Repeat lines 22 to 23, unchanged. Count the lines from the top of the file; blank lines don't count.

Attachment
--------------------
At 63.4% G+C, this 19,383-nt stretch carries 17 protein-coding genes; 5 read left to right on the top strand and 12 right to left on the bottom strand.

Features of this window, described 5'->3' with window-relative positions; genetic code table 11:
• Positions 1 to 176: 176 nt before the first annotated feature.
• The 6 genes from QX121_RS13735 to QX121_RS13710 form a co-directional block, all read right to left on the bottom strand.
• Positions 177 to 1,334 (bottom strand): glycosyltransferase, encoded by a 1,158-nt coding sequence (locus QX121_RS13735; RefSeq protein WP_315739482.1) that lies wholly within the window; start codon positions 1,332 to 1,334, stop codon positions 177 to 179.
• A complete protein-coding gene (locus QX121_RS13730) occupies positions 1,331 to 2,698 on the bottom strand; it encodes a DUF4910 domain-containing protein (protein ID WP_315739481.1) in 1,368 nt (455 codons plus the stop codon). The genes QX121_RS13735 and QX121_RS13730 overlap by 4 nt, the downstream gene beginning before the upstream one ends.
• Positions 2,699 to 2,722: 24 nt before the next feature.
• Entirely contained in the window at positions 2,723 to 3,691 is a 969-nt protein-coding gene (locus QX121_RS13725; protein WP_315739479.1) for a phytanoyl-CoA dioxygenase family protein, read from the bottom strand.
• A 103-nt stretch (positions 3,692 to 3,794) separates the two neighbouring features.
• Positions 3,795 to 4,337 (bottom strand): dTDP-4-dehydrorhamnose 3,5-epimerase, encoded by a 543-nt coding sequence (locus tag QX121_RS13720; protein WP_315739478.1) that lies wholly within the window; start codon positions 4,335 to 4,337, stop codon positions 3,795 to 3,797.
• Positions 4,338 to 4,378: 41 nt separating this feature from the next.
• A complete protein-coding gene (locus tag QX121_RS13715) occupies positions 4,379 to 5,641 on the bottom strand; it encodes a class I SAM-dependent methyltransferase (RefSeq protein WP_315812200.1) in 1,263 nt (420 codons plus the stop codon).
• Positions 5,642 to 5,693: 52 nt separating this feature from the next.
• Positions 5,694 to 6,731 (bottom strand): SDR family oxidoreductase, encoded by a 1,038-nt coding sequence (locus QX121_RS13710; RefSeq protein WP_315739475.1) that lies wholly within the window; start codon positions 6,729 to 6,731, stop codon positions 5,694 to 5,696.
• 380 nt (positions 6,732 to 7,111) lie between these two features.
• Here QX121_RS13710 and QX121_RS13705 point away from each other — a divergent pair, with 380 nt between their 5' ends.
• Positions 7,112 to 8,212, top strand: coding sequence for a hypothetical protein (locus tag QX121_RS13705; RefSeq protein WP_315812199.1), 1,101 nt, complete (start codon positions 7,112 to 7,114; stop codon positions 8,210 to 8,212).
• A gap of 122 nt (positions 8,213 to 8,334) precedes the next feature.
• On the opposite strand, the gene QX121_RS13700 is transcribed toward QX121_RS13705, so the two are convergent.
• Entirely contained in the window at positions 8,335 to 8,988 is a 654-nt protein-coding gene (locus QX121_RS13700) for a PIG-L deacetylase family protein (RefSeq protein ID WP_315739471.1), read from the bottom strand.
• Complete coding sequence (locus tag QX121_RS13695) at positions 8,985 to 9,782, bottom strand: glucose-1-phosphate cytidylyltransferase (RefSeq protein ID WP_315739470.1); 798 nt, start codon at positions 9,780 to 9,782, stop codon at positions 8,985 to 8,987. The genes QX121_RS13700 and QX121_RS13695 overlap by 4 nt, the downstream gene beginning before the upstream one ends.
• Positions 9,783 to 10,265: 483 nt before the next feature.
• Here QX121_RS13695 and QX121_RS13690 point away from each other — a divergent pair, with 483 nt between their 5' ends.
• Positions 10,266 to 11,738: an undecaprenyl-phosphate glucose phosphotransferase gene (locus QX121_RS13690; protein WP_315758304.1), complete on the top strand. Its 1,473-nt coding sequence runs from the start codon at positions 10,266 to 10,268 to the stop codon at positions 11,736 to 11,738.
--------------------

• Positions 9,783 to 10,265: 483 nt before the next feature.
• Here QX121_RS13695 and QX121_RS13690 point away from each other — a divergent pair, with 483 nt between their 5' ends.